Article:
He sought to expand the court to as many as 15 judges but many Republicans – as well as some Democrats – opposed his plan, slamming it as a move to enable him to appoint judges that would push through his laws.
Ginsburg herself has criticized the move, telling NPR in an interview last year that it is a ‘bad idea’ and would ‘make the court appear partisan’.
‘Nine seems to be a good number. It’s been that way for a long time,’ she said.
‘I think it was a bad idea when President Franklin Roosevelt tried to pack the court.’
‘Well, if anything would make the court appear partisan, it would be that.
‘One side saying, ‘When we’re in power, we’re going to enlarge the number of judges, so we would have more people who will vote the way we want them to.”
Democrats have argued Republicans set a standard in 2016 by preventing an appointment during an election year and so the standard must now be maintained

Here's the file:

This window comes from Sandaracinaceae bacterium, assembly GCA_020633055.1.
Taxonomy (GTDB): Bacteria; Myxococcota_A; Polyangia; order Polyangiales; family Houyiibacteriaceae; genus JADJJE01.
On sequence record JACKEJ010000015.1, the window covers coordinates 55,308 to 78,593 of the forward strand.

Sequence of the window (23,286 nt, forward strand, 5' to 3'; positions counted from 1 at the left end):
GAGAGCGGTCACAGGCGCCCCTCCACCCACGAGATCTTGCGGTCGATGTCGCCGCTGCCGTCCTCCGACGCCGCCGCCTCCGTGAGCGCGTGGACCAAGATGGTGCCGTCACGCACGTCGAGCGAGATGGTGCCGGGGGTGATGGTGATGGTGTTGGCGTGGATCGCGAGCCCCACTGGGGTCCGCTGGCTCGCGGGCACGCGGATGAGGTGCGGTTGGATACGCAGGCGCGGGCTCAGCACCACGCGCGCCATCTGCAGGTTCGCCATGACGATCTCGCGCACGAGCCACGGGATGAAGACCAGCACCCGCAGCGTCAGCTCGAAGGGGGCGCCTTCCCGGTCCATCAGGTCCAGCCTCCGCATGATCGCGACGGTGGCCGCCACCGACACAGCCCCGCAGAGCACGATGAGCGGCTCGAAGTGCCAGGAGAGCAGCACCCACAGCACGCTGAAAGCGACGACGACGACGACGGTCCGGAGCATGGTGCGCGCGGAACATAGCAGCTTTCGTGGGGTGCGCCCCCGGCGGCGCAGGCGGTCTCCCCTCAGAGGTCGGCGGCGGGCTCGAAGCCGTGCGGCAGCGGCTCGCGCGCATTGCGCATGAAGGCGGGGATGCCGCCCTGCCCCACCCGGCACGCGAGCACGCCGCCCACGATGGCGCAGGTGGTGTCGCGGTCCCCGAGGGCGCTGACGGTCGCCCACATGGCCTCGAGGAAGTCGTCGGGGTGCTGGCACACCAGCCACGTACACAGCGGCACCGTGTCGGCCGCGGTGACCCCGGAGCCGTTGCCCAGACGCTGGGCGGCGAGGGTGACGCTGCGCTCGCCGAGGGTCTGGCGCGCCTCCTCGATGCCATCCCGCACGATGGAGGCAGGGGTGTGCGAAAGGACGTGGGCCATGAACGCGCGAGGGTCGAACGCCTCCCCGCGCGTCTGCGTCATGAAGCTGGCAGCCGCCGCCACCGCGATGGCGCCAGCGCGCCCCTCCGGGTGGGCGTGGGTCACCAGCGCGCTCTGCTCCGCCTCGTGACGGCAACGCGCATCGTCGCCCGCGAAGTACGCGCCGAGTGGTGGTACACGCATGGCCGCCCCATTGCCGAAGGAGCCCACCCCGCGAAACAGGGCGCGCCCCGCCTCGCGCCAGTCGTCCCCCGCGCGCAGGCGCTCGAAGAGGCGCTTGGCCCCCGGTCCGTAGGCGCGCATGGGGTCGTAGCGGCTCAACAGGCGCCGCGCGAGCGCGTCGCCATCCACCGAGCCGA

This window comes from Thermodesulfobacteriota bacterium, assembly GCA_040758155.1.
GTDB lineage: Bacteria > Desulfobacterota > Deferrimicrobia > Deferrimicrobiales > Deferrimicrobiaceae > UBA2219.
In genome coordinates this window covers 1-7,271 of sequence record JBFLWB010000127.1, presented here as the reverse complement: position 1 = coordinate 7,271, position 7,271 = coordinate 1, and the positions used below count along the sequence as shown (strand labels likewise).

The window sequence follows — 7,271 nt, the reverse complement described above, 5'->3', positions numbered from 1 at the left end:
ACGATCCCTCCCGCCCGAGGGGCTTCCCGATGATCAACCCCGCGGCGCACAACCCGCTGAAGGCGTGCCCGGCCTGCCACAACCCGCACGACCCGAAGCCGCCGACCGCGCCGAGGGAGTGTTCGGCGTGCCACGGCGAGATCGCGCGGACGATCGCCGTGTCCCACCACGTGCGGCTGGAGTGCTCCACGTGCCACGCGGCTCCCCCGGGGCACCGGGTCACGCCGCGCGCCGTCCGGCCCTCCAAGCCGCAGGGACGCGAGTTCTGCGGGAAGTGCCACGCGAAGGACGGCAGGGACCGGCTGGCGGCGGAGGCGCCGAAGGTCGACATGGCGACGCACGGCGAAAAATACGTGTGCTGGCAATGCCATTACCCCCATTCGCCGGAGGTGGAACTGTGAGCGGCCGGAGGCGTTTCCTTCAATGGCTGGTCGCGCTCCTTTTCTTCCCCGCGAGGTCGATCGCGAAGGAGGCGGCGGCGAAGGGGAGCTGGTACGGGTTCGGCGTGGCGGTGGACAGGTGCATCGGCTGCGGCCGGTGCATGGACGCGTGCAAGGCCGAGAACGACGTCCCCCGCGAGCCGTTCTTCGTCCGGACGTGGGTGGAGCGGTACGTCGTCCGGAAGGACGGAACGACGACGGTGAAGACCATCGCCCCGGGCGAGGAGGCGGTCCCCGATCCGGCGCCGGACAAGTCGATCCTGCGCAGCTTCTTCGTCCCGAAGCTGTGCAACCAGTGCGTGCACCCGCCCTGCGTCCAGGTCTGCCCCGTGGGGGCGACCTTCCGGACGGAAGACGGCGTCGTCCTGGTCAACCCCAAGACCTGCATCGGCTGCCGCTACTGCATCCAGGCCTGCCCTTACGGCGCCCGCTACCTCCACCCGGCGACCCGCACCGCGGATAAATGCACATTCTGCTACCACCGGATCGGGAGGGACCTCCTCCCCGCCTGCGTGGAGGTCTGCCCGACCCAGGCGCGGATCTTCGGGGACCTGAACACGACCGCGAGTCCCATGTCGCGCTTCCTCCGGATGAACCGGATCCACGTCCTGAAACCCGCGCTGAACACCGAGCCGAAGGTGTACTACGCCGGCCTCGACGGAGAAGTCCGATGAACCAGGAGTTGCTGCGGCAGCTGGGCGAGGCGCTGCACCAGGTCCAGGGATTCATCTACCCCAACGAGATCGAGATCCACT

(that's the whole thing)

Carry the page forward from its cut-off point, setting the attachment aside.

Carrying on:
House Speaker Nancy Pelosi has not spoken about the option of court packing but has floated other measures to stop Trump plowing ahead with the Supreme Court nomination and flooding the court with more right-leaning judges.
Pelosi on Sunday refused to rule out pushing forward a privileged impeachment resolution that would have the effect of eating up Senate floor time and potentially stall the nomination.
‘We have our options. We have arrows in our quiver that I’m not about to discuss right now but the fact is we have a big challenge in our country,’ she told ABC’s ‘This Week’ when asked about the prospect.
‘This president has threatened to not even accept the results of the election,’ Pelosi continued.